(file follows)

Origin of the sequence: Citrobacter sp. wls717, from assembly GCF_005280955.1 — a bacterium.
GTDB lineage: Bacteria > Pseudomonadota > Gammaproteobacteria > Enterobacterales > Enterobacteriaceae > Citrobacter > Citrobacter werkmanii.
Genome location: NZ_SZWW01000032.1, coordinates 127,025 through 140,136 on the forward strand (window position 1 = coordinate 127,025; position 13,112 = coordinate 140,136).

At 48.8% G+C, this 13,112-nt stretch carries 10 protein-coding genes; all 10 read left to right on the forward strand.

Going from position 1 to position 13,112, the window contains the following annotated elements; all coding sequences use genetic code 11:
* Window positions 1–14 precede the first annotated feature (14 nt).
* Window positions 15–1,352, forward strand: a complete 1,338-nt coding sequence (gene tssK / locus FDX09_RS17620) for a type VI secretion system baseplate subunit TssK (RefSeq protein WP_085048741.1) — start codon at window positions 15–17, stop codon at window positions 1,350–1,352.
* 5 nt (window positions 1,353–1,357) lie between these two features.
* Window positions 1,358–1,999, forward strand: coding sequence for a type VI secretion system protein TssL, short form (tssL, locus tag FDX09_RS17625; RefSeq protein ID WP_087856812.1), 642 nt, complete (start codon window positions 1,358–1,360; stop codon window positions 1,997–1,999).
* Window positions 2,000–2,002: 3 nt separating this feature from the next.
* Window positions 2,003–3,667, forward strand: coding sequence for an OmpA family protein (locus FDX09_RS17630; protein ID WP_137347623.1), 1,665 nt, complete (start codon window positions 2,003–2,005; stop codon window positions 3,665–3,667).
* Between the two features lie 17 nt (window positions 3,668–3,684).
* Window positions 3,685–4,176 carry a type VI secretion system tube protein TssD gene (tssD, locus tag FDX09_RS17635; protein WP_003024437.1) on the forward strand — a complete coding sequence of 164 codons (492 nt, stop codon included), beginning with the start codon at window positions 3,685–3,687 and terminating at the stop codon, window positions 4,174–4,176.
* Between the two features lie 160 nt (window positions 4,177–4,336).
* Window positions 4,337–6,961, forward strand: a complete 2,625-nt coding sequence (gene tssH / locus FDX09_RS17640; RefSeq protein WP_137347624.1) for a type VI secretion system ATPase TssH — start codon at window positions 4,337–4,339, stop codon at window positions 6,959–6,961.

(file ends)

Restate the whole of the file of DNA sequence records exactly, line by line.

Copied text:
Origin of the sequence: Citrobacter sp. wls717, from assembly GCF_005280955.1 — a bacterium.
GTDB lineage: Bacteria > Pseudomonadota > Gammaproteobacteria > Enterobacterales > Enterobacteriaceae > Citrobacter > Citrobacter werkmanii.
Genome location: NZ_SZWW01000032.1, coordinates 127,025 through 140,136 on the forward strand (window position 1 = coordinate 127,025; position 13,112 = coordinate 140,136).

At 48.8% G+C, this 13,112-nt stretch carries 10 protein-coding genes; all 10 read left to right on the forward strand.

Going from position 1 to position 13,112, the window contains the following annotated elements; all coding sequences use genetic code 11:
* Window positions 1–14 precede the first annotated feature (14 nt).
* Window positions 15–1,352, forward strand: a complete 1,338-nt coding sequence (gene tssK / locus FDX09_RS17620) for a type VI secretion system baseplate subunit TssK (RefSeq protein WP_085048741.1) — start codon at window positions 15–17, stop codon at window positions 1,350–1,352.
* 5 nt (window positions 1,353–1,357) lie between these two features.
* Window positions 1,358–1,999, forward strand: coding sequence for a type VI secretion system protein TssL, short form (tssL, locus tag FDX09_RS17625; RefSeq protein ID WP_087856812.1), 642 nt, complete (start codon window positions 1,358–1,360; stop codon window positions 1,997–1,999).
* Window positions 2,000–2,002: 3 nt separating this feature from the next.
* Window positions 2,003–3,667, forward strand: coding sequence for an OmpA family protein (locus FDX09_RS17630; protein ID WP_137347623.1), 1,665 nt, complete (start codon window positions 2,003–2,005; stop codon window positions 3,665–3,667).
* Between the two features lie 17 nt (window positions 3,668–3,684).
* Window positions 3,685–4,176 carry a type VI secretion system tube protein TssD gene (tssD, locus tag FDX09_RS17635; protein WP_003024437.1) on the forward strand — a complete coding sequence of 164 codons (492 nt, stop codon included), beginning with the start codon at window positions 3,685–3,687 and terminating at the stop codon, window positions 4,174–4,176.
* Between the two features lie 160 nt (window positions 4,177–4,336).
* Window positions 4,337–6,961, forward strand: a complete 2,625-nt coding sequence (gene tssH / locus FDX09_RS17640; RefSeq protein WP_137347624.1) for a type VI secretion system ATPase TssH — start codon at window positions 4,337–4,339, stop codon at window positions 6,959–6,961.